Rep. Michael Beard's Bill Restricting Governments' Ability to Delay Development Approved in Committee

The bill has been approved by the House Government Operations and Elections Committee and will be sent to the House floor.

A bill sponsored by Rep. Mike Beard (R-Shakopee) that would restrict the ability of cities, counties and townships to adopt interim ordinances that can delay development projects for up to two years has been approved by the House Government Operations and Elections Committee, according to a report by the Twin Cities Daily Planet.

The committee voted 9-5 to approve the bill and send it to the House floor.

Opponents of frac sand mining are among those concerned about the bill. They say it would restrict local governments’ ability to put the brakes on land developments and harm their ability to protect their communities, the report said.

Beard said the goal of HF389 is to protect developers who are playing by the rules from being blindsided by moratoria that can wear them down financially. 

Frac sand by definition is a type of industrial sand that can be used in deep well applications to prop open rock fissures and increase the flow rate of natural gas or oil.

In Scott County, there are two current proposals to mine frac sand. Great Plains Sands is located along the west side of Highway 169 between Shakopee and Jordan. The other, Merriam Junction Sands, is in an area of previous limestone mining operations just south of Highway 41 and west of Highway 169. Together, the proposals encompass approximately 1,200 acres.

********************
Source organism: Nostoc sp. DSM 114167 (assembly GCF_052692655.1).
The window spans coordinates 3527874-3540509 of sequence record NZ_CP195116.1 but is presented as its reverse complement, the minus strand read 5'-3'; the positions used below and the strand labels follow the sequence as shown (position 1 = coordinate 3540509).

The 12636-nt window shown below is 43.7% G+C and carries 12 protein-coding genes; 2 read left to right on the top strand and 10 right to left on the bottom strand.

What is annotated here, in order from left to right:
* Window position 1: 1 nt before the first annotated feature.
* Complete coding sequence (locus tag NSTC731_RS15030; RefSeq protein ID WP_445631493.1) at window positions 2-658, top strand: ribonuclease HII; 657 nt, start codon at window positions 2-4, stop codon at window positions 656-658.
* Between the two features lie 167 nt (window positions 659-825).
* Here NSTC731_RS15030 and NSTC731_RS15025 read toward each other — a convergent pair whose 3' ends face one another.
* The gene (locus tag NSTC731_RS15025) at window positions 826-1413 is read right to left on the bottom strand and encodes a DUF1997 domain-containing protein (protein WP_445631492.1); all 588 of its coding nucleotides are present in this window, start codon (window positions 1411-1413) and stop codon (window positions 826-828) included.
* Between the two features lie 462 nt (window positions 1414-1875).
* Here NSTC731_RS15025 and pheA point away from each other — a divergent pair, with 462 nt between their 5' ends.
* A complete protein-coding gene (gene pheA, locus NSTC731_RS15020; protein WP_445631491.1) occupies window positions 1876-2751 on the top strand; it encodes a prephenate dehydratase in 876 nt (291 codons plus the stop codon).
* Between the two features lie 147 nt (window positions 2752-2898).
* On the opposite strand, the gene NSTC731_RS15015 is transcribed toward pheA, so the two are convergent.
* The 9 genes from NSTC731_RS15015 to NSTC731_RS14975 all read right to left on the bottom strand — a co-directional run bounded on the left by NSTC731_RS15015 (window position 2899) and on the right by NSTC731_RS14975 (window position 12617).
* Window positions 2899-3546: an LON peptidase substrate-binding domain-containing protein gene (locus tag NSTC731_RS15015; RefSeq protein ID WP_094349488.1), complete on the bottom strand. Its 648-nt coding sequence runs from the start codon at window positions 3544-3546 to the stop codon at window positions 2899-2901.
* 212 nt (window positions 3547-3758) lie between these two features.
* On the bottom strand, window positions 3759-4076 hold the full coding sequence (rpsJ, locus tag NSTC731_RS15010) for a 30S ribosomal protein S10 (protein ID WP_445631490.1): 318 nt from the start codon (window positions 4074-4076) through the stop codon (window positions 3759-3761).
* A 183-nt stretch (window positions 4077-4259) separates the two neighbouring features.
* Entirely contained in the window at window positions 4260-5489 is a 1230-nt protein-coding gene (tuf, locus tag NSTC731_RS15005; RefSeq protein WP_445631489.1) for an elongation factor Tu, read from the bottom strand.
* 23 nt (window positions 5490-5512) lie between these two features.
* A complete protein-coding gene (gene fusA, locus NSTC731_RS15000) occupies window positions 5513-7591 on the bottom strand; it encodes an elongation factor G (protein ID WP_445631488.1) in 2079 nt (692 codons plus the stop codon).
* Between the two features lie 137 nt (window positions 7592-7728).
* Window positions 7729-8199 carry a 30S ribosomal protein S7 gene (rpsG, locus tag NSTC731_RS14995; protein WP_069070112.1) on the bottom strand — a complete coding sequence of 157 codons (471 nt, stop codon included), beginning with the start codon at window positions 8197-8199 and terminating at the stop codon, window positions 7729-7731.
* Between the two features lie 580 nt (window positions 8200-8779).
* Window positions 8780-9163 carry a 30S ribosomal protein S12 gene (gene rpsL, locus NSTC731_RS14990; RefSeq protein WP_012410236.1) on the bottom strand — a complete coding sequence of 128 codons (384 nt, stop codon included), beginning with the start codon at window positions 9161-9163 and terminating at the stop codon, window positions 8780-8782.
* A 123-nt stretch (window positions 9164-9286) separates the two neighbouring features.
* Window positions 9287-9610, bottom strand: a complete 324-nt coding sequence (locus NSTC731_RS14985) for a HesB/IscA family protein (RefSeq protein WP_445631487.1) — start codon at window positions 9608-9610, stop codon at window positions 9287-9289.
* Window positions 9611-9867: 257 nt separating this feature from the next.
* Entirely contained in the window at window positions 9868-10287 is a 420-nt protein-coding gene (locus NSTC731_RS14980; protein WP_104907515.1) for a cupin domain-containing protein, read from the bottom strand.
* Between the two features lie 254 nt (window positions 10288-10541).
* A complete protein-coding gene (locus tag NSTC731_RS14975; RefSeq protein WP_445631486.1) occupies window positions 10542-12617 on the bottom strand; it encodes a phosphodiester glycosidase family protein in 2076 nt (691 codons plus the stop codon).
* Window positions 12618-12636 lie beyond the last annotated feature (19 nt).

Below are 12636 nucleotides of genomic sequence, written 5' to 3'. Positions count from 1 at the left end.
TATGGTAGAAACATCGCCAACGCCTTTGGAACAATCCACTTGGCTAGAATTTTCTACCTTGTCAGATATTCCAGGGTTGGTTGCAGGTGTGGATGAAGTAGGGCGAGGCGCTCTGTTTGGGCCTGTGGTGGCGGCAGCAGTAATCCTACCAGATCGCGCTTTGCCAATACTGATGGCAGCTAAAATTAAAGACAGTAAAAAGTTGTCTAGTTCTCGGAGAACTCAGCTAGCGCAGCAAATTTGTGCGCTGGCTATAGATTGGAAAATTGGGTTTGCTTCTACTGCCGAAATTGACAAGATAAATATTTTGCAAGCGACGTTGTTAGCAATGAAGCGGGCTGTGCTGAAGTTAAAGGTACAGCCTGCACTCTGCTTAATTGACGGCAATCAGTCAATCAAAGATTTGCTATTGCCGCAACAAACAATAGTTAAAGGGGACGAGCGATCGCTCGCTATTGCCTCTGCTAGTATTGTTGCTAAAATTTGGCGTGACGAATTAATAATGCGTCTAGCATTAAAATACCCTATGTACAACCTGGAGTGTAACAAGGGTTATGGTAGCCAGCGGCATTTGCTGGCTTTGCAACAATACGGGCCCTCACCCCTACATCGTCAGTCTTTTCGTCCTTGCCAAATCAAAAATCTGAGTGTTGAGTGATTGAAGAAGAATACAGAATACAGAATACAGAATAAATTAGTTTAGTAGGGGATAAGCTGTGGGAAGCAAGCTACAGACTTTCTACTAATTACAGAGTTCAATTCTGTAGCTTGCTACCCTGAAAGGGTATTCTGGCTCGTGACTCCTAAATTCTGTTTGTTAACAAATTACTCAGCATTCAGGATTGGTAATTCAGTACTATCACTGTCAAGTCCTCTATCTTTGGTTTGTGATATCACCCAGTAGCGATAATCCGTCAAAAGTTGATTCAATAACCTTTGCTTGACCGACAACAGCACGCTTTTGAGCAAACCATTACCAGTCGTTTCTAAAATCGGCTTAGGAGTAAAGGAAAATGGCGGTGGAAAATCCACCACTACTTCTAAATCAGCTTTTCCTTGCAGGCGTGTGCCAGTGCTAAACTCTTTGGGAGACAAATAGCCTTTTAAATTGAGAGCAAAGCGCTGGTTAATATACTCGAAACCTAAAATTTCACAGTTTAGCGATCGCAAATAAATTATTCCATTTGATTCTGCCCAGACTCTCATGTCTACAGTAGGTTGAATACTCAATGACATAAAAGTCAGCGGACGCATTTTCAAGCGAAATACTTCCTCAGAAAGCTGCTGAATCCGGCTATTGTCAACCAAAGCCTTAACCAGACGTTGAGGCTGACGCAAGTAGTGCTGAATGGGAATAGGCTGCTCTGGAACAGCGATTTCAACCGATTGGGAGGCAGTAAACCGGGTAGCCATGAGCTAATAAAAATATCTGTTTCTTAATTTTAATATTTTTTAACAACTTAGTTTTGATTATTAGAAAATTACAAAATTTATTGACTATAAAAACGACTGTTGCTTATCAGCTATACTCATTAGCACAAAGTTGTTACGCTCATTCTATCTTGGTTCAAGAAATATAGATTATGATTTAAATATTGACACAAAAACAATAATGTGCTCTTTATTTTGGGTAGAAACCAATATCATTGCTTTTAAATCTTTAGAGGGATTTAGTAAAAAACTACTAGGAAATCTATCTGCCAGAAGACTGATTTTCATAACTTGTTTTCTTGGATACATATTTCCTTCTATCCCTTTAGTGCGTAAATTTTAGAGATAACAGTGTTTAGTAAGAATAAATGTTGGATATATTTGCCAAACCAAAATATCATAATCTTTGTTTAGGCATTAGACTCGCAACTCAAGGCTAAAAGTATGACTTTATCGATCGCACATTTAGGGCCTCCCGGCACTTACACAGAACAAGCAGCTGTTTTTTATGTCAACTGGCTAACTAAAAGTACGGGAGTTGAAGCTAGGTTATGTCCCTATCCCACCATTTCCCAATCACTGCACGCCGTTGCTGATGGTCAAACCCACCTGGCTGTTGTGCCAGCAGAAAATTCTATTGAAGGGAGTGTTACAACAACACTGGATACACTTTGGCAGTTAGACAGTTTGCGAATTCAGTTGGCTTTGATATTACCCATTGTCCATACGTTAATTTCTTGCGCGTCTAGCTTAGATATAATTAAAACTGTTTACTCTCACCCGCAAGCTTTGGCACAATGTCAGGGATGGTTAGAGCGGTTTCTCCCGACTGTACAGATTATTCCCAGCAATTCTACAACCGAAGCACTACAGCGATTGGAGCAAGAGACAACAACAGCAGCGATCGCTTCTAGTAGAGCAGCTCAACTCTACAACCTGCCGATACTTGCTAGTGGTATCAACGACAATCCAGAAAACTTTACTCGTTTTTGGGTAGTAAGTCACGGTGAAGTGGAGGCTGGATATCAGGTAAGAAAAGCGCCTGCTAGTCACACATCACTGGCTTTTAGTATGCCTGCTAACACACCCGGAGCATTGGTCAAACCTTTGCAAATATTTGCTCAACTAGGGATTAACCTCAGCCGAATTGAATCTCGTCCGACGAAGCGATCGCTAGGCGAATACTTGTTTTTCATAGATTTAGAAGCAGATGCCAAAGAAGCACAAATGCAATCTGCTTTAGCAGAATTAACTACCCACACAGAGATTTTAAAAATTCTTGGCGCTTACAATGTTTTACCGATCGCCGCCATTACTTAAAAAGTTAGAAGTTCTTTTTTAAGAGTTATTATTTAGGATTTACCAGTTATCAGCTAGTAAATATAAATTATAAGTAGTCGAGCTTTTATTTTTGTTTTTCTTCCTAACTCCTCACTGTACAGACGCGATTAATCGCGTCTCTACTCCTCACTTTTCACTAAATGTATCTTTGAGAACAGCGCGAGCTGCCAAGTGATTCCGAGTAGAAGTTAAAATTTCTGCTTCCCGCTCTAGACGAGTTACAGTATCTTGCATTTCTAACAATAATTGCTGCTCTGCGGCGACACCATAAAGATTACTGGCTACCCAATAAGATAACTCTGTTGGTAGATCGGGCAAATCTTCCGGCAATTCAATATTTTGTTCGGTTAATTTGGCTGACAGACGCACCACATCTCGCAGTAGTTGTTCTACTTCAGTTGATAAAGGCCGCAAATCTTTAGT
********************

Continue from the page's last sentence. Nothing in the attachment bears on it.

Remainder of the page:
The smaller proposed site (Great Plains Sands) is in the process of completing an Environmental Assessment Worksheet (EAW) and is expected to start the County’s permitting process later this spring. The larger site, Merriam Junction Sands, is just beginning preparation of an Environmental Impact Statement (EIS).

There will be a meeting at 9:30 a.m. Tuesday, March 13 in the Scott County Board Room to gather public comments on issues that will be considered within the Merriam Junction EIS. 

The adequacy decision for the EAW for the Great Plains Sands project has not been scheduled yet, but is anticipated in early March as well, according to information on the Scott County website.


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